Reflex was sold in December 2009 for $180,000 to a group that was led by Nai Sung Chou and included Dong and Zhang, according to the SEC filings, and the company's name was changed to Landmark Energy Enterprise. Landmark went on to create a subsidiary in China, which partnered with a Chinese company called Dalian Aquarius.

There is little physical evidence of Landmark's operations in the Baltimore area. The company reported to the SEC that it leased a showroom at 706 N. Crain Highway in Glen Burnie for $1,062.75 a month, but it no longer is there.

The address is shared by a complex of buildings, including one that has a sign for Aquarius Energy in the window. A website for Aquarius Energy says that it works in hydrogen-oxygen generation, which can produce an environmentally friendly source of energy for industry. According to documents filed with the Maryland Department of Assessment and Taxation, Chou, of Severna Park, incorporated Aquarius Energy in December 2004 "to provide energy research, development and invention."

The company's space, though, currently houses a satellite TV company, whose employees say the Aquarius Energy sign was left behind by a previous tenant. The landlord of the building did not return calls for comment.

Earl Johnson, manager of Smith Auto Glass next door, said the tenants rarely used the space and appeared to be trying to sell a steel-cutting torch that was powered by hydrogen rather than the more common oxygen acetylene.

Johnson said the men occasionally had a group of potential customers who would arrive for a demonstration of the torch cutting through a pipe. "We have a display today, come see it," Johnson said the men would tell him when they demonstrated the torch in the parking lot. "It wasn't too interesting to me."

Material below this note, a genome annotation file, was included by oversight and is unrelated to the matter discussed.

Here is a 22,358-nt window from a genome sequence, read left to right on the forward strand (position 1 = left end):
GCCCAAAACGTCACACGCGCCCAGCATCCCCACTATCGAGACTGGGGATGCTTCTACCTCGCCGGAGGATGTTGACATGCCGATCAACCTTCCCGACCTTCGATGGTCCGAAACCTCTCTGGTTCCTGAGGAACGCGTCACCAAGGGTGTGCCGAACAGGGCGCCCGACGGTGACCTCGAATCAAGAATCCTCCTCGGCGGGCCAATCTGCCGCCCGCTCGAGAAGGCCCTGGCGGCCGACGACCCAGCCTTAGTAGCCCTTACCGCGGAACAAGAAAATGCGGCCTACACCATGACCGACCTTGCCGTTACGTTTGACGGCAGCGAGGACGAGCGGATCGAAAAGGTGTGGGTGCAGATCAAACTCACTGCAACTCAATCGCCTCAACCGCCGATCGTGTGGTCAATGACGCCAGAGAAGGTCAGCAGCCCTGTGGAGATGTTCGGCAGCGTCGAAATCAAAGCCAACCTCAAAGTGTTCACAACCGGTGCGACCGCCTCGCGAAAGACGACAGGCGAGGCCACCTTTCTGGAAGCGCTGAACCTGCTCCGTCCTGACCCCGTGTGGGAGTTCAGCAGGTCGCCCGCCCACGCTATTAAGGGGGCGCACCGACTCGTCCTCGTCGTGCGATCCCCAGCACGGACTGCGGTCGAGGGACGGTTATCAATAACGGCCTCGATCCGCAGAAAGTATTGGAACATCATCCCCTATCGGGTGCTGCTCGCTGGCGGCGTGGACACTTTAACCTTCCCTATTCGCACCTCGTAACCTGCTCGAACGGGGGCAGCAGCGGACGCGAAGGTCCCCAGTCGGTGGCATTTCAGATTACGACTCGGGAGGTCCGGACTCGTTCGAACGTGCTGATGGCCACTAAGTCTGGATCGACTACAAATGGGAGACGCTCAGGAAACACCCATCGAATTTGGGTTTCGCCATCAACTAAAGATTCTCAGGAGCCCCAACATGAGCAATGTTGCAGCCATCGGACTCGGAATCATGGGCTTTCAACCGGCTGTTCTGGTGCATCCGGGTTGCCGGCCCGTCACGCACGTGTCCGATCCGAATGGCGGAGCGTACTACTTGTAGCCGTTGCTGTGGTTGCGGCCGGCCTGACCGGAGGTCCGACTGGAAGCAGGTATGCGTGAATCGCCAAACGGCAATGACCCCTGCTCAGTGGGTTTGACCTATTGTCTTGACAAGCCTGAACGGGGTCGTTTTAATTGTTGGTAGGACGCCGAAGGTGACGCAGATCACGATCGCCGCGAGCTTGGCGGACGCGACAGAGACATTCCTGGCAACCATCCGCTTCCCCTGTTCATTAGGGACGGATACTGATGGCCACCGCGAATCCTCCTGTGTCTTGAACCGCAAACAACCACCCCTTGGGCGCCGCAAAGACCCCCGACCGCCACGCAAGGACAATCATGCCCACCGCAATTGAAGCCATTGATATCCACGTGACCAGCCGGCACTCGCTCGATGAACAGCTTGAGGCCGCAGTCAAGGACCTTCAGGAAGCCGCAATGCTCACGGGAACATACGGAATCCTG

As the legal proceedings play out in state and federal court, Pik Hang Lew, 56, a jewelry designer and shop owner, says she is worried about money she invested in Landmark. She is listed on Landmark's SEC filings as a member of the board of directors, but said she is merely an investor and knows nothing about its operations.

Lew declined to say how much she invested. Landmark's annual report to the SEC says she owns 310,000 shares, and is among a group of officers who occasionally provide loans to the company for working capital. As of July 2012, the SEC filings say, Landmark owed a total of $298,012 to its officers.

Lew now worries that she has lost her money, having been unable to locate Chou, who once rented a home in Hanover from her, or reach Zhang and Dong by phone.

Lew said she met Dong and Zhang, who also uses the name Lily, through Chou about five years ago. Lew said Zhang frequently visited her shop and tried to get her and her relatives to invest in the company. She was surprised to learn about Zhang's arrest.

"I didn't know she has this kind of business," she said. "I don't believe she could do that kind of business."

As for Zhang, she said her attorney advised her not to comment publicly. On a recent morning outside her home, in a quiet neighborhood of narrow streets and stone houses in the Towson area, the shade from towering trees and the gurgle of koi ponds made the legal turbulence seem far away.

"We just want a simple life," she said.